Author Topic: RIP: To remember those lost to us, whether close or at large  (Read 7706 times)

AmLitHist

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Re: RIP: To remember those lost to us, whether close or at large
« Reply #105 on: June 30, 2020, 08:16:43 AM »
One of the most brilliant minds in his field, comedian Carl Reiner, aged 98. His work from the Sid Caesar and Dick Van Dyke shows still holds up.

mamselle

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Re: RIP: To remember those lost to us, whether close or at large
« Reply #106 on: June 30, 2020, 08:28:41 AM »
++1

He was one of the first names of a writer for a TV show that I remembered...I realized his input had something to do with the solidity of the actors' work...he gave them good material to work from and let them go ahead and do it.

M.
Forsake the foolish, and live; and go in the way of understanding.

Reprove not a scorner, lest they hate thee: rebuke the wise, and they will love thee.

Give instruction to the wise, and they will be yet wiser: teach the just, and they will increase in learning.

hmaria1609

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Re: RIP: To remember those lost to us, whether close or at large
« Reply #107 on: June 30, 2020, 01:40:10 PM »
The great British actor Sir Ian Holm:
https://tellyvisions.org/2020/06/23/remembering-sir-ian-holm
The accomplished actor performed on stage, TV, and movies.

secundem_artem

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Re: RIP: To remember those lost to us, whether close or at large
« Reply #108 on: July 14, 2020, 10:32:32 AM »
Grant Imahara from Mythbusters.  Dead from an aneurysm at age 49.  He made nerds and science look cool.  He got paid to do what every teenage boy wants to do - blow stuff up.  He also built stuff but he filled the deep need for destruction built into teenage boy's DNA.

https://www.nytimes.com/2020/07/14/arts/television/grant-imahara-dead.html?action=click&module=Latest&pgtype=Homepage

Funeral by funeral, the academy advances

jimbogumbo

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Re: RIP: To remember those lost to us, whether close or at large
« Reply #109 on: July 14, 2020, 01:20:41 PM »
Grant Imahara from Mythbusters.  Dead from an aneurysm at age 49.  He made nerds and science look cool.  He got paid to do what every teenage boy wants to do - blow stuff up.  He also built stuff but he filled the deep need for destruction built into teenage boy's DNA.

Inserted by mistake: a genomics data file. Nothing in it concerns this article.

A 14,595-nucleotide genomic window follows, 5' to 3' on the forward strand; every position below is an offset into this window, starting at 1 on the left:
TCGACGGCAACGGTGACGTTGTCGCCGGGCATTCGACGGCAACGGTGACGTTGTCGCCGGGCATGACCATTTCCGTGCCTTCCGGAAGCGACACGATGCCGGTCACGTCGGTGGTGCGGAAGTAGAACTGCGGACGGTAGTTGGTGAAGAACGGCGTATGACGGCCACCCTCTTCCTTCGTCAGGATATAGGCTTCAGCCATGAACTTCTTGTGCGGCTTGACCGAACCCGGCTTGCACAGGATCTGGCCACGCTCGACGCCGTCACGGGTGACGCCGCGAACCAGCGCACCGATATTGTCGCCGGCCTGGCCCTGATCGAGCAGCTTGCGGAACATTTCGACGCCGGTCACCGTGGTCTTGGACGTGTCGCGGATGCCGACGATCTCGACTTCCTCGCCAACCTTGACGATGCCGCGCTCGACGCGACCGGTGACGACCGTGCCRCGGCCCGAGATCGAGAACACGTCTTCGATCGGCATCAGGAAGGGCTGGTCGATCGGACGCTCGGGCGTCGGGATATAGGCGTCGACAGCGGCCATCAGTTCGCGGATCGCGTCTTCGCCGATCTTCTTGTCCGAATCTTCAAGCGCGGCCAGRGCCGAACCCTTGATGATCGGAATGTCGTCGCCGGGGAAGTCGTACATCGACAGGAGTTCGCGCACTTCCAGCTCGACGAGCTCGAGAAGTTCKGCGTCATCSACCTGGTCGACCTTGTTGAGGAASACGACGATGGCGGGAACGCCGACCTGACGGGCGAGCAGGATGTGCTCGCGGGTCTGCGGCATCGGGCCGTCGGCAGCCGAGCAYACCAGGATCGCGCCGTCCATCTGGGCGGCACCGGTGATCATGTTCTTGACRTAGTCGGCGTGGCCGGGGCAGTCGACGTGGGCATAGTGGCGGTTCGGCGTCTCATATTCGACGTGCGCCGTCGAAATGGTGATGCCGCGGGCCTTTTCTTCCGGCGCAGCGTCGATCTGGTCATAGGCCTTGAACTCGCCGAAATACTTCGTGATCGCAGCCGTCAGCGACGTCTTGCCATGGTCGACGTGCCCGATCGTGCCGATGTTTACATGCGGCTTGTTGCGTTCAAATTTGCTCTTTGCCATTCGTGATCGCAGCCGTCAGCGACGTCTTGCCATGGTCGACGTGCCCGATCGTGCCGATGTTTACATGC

https://www.nytimes.com/2020/07/14/arts/television/grant-imahara-dead.html?action=click&module=Latest&pgtype=Homepage

I'm pretty juvenile, but have never been into blowing stuff up. I don't think I'm alone in saying that I really enjoyed the way Grant (and Kari and Tory) measured stuff. That is what I really like about the guy on Youtube (don't have the reference at hand) who tried to determine which bird feeders could fend off squirrels. My wannabe engineering granddaughter am I are enthralled by his channel.

RIP to Grant indeed.

mamselle

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Re: RIP: To remember those lost to us, whether close or at large
« Reply #110 on: July 15, 2020, 06:28:21 PM »
I've just heard, belatedly, of a good, dear friend's death.

RIP Rupert.

I'll have to return to Vezelay for you, I'd always hoped you would do it yourself.

M.
Forsake the foolish, and live; and go in the way of understanding.

Reprove not a scorner, lest they hate thee: rebuke the wise, and they will love thee.

Give instruction to the wise, and they will be yet wiser: teach the just, and they will increase in learning.

AmLitHist

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Re: RIP: To remember those lost to us, whether close or at large
« Reply #111 on: July 18, 2020, 07:15:37 AM »
Representative John Lewis, age 80, from cancer. A humble giant of conscience.

Harlow2

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Re: RIP: To remember those lost to us, whether close or at large
« Reply #112 on: July 20, 2020, 06:54:11 AM »
My wonderful dog walker and then cat sitter (for almost a decade) about whom I cared very much, and one other,  both in the same week.

mamselle

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Re: RIP: To remember those lost to us, whether close or at large
« Reply #113 on: July 20, 2020, 07:26:39 AM »
Condolences to all who are grieving, including those for whom a significant anniversary is looming.

M.
Forsake the foolish, and live; and go in the way of understanding.

Reprove not a scorner, lest they hate thee: rebuke the wise, and they will love thee.

Give instruction to the wise, and they will be yet wiser: teach the just, and they will increase in learning.

AmLitHist

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Re: RIP: To remember those lost to us, whether close or at large